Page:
If a fortuneteller stared into her crystal ball, what would she see in the future for mowers? Hovering decks, reclining seats and engines that purify the air?
While none of those features seem to be in the near future, manufacturers are making changes to their equipment that forecast what landscapers could expect to see with new mowers.
“The focus moving forward will be developing higher efficiency machines that incorporate more technology in manufacturing, operation and maintenance,” says Mark Meyers, marketing manager, Dixie Chopper.
In an essentially low-entry-cost market, focusing on improving productivity per hour and per dollar spent will help landscapers compete with the mow-and-blow types.
“The smartest landscapers recognize the efficiency gains from new-generation mowers and are utilizing them to get a leg up on their competition,” says Jamie Palmer, product manager, John Deere Commercial Mowing. “These trends will continue as costs continue to increase.”
With propane, Tier 4 emission standards, electronic fuel injection (EFI) and electric power all becoming hot topics in the sustainability discussion, landscapers should expect to see these options more and more when purchasing mowers.
“Most changes will be iterative,” Palmer continues, “but there are several new developments on the horizon that may be true game changers for the industry. One can look at the increases in productivity recently experienced by farmers through intelligent solutions and extrapolate those to mowing.”
Here are new technologies and redesigned features that, if taken advantage of, can help set one lawn maintenance service apart from the next.
Fading costs, emissions
Gas prices, maintenance costs and down time can really make or break a landscaper’s services if not managed correctly. So, manufacturers have designed mowers that cost less in the long run, require less daily attention and reduce engine emissions.
“Current trends involve lower-horsepower, smaller machines,” Meyers says. “This trend will continue as long as the demand for fuel efficiency remains high.”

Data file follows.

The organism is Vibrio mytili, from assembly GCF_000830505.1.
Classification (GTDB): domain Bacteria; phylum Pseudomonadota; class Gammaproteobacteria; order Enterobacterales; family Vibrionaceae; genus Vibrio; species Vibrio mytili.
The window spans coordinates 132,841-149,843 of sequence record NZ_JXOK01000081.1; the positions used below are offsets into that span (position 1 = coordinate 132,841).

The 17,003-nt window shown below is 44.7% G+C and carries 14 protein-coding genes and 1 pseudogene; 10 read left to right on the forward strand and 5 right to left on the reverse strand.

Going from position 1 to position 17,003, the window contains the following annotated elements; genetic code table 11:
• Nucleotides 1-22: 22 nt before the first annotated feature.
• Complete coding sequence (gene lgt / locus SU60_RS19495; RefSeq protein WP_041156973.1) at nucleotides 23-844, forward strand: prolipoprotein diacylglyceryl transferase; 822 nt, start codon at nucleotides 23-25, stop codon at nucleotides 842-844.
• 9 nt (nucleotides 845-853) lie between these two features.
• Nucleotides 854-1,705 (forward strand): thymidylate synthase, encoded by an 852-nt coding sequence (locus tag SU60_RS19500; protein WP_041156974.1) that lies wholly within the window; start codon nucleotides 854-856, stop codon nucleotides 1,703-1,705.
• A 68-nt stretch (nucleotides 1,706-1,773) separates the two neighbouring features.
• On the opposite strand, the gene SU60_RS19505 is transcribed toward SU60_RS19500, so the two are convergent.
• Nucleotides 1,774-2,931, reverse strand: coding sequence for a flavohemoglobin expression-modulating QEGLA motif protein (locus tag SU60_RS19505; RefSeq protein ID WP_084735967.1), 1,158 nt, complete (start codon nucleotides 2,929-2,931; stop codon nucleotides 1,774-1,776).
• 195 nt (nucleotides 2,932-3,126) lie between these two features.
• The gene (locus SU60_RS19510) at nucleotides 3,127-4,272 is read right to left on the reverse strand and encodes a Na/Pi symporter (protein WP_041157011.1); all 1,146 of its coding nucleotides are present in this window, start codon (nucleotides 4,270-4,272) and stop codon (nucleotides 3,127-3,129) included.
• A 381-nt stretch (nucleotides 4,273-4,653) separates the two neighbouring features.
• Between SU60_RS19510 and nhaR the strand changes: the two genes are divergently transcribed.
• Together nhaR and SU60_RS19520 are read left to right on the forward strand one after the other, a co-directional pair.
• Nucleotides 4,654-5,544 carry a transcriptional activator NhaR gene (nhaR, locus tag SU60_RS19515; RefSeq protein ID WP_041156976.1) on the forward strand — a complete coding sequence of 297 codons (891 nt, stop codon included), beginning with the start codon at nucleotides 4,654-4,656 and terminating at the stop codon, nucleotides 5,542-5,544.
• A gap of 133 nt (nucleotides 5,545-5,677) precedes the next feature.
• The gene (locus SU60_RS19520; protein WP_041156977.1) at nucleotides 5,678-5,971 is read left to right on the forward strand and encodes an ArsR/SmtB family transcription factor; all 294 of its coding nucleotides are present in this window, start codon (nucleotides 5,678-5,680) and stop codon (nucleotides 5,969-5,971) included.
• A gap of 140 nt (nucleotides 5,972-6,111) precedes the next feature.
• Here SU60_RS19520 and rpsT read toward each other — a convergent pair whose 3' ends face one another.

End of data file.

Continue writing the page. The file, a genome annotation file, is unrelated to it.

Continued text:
One power source addressing fuel and upkeep costs is the EFI mower. A variety of companies have started to offer this engine option with their products, and it’s something that will continue, according to Palmer.
Besides cutting down on fuel usage, EFI engines do not have a carburetor – resulting in reduced maintenance and replacement costs. Exmark, with its Lazer Z X-Series, and Toro, with the Z Master Professional 6000 (also available with a propane engine) and Commercial 3000 Series, offer EFI model options equipped with Kohler engines.
Electricity, not gas
While most landscapers probably won’t be replacing their mower fleets with ones that plug up any time soon, electric mowers may play a larger role on the jobsite going forward.
For a school campus or grounds that require quiet operation, going electric might fit the bill, especially if the lawn is an acre or smaller.
“Battery technology continues to improve, which will expand the opportunity for more versatile and environmentally friendly methods of caring for our green spaces,” says Emily Sword, senior marketing communications manager, Cub Cadet. “But environmentally friendly doesn’t just mean reducing gasoline emissions.”
Cub Cadet’s RZT S Zero electric ZTR mower does not produce emissions, provides a low noise level and doesn’t require gas, oil, filters, belts or spark plugs. If landscapers are considering purchasing an electric mower, adding up the costs of fuel and parts not used in these mowers – then subtracting it from the price tag – can help when calculating the mower’s overall expense.
While every new power source and option might not make sense for the industry as a whole, it’s pretty obvious these aren’t the same ol’ mowers anymore.
“Professional users will be offered more choices than ever before between platforms, technology and features and will have to carefully evaluate which solution best fits their needs for productivity, efficiency, comfort and reliability,” Sword predicts.
But as with every new invention or update, there’s a higher price tag at the beginning. (Remember: The first successful minicomputer sold for $18,000, and look where the price is now.)
“Landscapers may incur higher equipment costs upfront, but the equipment will last longer and have a lower cost of ownership,” Meyers says. “Eventually, the initial equipment cost will drop over time as alternative-energy technology becomes more common in the industry and more units are produced.”
While no one can predict the future, one thing is clear: Mowers are changing. More sustainable options are no longer something that cut into productivity and cost too much to rationalize buying. So, landscapers and their crews should familiarize themselves with EFI, propane and even electric mowers.
If they don’t, they’ll be waving goodbye to new business in a cloud of their competitors’ grass clippings.